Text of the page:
Despite previously approving the staff of the Paws for Life animal shelter to operate the city and county’s joint animal shelter, elected representatives for both the city and county of Pueblo had harsh words for the operators Tuesday.
“We’re in the big leagues now and you need to do better,“ said Dan Kogovsek, the Pueblo city attorney.
Lawmakers from both of the local governments held a public hearing with the operators of Community Animal Shelter of Pueblo after an investigation by the Colorado Department of Agriculture found a myriad of violations.
“You’re doing the very best that you can, but I don’t think you have the capacity to run that shelter,“ said Larry Antencio, a city councilor.
The state’s investigation has yet to be made public, but Pueblo County Commission Chairman Garrison Ortiz shared some findings during the meeting. They include improper cleaning, maintenance, and quarantines, a lack of timely veterinary care, and overcrowding of cats— including males and females that were kept together despite some not being spayed or neutered.
“This sounds like a syllabus for someone who is learning these things, not someone who can do them,“ said city councilor Dennis Flores.
In the instance of untimely care, the state claimed an animal that was suspected to have been hit by a car died after five days of not receiving care.
“These animals are suffering as a result of this on-the-job training,“ Ortiz said.
Ortiz said the report also found 14 animals died in the shelter’s care in two months’ time.
“We are appalled by the findings during the inspections. Appalled,“ said board president Ruth McDonald, “While the board was blindsided, it was also a wake-up call for having the right people in the right positions.“
Board member Kim Alfonso said veterinarian Joel Brubaker was fired last week, and the shelter’s manager, Linda Mitchell, was suspended pending further investigation. She also announced an interim director, Lisa Buccambuso, was named Monday.
“[There are] some additional long-term correctional actions that we are working on,” Alfonso said. “We have additional employees that will be hired as needed to ensure we are following the requirements of PACFA. All employees will receive additional training as needed. The board will prepare a detailed action plan for correcting the violations permanently.“
PAFCA is the Pet Animal Care Facilities Act that governs inspections and licensing in Colorado. McDonald said the state told them they have 20 days to correct violations, and sounded willing to give the shelter longer.
Local elected representatives were less flexible with the timeline.
“You don’t take over a business and then come back and say ‘I didn’t expect this or that,’“ said city councilor Bob Schilling. “You’re so far in over your head. So, the question to you directly is: will you guys step away, let the process take the 90 days or whatever it is, and then walk away. You ran such a great organization at PAWS. Go back to what you are really good at.“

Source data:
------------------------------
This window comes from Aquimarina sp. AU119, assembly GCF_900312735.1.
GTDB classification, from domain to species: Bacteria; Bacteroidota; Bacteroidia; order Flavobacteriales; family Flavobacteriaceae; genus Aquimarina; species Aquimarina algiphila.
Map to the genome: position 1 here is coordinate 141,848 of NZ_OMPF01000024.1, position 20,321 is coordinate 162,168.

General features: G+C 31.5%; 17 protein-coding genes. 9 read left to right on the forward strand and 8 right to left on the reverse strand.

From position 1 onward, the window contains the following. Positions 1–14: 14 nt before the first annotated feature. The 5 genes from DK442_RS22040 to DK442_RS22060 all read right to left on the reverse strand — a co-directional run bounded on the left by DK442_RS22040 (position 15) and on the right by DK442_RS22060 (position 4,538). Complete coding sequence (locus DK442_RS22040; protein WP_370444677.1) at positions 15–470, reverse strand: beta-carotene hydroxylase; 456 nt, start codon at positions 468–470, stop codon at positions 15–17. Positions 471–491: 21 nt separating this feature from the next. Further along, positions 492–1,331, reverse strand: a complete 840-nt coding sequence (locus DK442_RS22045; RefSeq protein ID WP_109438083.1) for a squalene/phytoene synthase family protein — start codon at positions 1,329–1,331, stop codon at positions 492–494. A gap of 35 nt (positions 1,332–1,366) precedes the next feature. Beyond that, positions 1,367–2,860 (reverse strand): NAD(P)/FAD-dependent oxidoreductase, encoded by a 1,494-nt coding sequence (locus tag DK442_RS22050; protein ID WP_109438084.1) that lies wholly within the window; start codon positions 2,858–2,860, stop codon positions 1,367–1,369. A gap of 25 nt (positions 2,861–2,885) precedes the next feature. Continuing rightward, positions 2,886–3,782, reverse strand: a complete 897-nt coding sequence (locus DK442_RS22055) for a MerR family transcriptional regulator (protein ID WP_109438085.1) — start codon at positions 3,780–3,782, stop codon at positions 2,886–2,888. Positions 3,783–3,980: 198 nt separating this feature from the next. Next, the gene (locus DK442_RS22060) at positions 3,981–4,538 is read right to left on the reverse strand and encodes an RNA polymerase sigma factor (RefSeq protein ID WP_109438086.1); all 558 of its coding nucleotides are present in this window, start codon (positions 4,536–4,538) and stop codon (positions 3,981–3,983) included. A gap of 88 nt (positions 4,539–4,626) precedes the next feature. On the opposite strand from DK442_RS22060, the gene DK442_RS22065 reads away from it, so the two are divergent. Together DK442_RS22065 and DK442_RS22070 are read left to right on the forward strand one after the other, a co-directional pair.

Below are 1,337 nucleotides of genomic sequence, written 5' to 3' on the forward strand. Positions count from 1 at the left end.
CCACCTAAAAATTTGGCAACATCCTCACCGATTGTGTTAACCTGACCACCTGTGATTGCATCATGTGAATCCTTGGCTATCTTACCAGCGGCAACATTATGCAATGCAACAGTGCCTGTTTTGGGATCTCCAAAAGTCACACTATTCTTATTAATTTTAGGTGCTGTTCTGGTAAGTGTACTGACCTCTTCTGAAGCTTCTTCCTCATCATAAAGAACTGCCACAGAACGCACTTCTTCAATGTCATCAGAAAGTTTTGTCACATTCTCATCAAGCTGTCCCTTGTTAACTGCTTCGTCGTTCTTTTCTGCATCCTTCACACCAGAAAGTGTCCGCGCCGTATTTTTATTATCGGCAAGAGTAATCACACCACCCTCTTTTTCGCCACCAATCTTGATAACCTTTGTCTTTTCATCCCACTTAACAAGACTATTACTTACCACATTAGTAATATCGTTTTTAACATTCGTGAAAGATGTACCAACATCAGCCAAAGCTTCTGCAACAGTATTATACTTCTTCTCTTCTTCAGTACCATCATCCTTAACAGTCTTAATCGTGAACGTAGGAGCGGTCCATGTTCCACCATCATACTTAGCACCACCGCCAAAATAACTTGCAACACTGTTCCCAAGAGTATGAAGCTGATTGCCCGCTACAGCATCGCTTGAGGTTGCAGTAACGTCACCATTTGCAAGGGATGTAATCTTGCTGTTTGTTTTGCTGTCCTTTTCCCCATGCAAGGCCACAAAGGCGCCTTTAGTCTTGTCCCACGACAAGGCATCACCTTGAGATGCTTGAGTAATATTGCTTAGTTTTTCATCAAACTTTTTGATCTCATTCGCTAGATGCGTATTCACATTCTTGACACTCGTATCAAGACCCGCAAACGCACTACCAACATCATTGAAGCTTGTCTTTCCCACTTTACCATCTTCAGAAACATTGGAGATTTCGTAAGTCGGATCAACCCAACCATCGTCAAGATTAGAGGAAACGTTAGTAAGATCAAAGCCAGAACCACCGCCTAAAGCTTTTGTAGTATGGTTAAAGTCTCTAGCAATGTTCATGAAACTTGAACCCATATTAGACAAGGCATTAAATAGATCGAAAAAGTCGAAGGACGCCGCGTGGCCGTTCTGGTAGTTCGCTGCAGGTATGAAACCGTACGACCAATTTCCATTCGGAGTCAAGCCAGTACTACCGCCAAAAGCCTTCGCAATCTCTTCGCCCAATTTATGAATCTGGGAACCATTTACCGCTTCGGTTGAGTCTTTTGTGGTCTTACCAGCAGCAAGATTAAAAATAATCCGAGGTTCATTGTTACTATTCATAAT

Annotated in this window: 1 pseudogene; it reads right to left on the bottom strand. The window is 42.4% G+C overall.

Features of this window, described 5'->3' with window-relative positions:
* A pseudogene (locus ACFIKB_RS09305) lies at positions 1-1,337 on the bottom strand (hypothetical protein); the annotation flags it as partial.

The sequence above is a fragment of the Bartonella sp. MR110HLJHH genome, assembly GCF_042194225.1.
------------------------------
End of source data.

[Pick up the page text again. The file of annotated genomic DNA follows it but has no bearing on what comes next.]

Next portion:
After problems with the previous animal-care provider Pueblo Animal Services, which was run by the Humane Society of the Pikes Peak Region, the city and county of Pueblo were looking for a new provider.
PAWS for Life threw their name in the hat, promising a no-kill shelter that would provide animal law enforcement and shelter services at a lower cost.
“My greatest concern actually was about animal control issues, emergency management, and public health.“ Pueblo County commissioner Chris Wiseman said, “A lot of that got lost in this ‘no-kill’ cry. That is the statutory requirement of an animal shelter.“
McDonald told the elected officials the board is prepared to take full responsibility and expects to be held accountable for their actions. Many of the lawmakers from both governments said the consequences would be dire.
“You have a real passion for what you are doing,” Wiseman said. “I had a passion to play basketball at Notre Dame and it just wasn’t going to happen. I just would like to know at what point are you going to tell us it’s time to move in a new direction.”
Alfonso listed each violation one by one, along with how they plan to fix the issue. She said they were in the works of creating a comprehensive corrective plan to the representatives.
“We need help,” Alfonso said. “Every person in this community should be out there reaching out if they have contacts with vets. We are open to help. We believe Pueblo is a great community. It’s not only the home of heroes, it is the home of helpers.”
There will be a subsequent meeting between the City Council and County Commission to determine the future of the animal shelter. That date has yet to be set.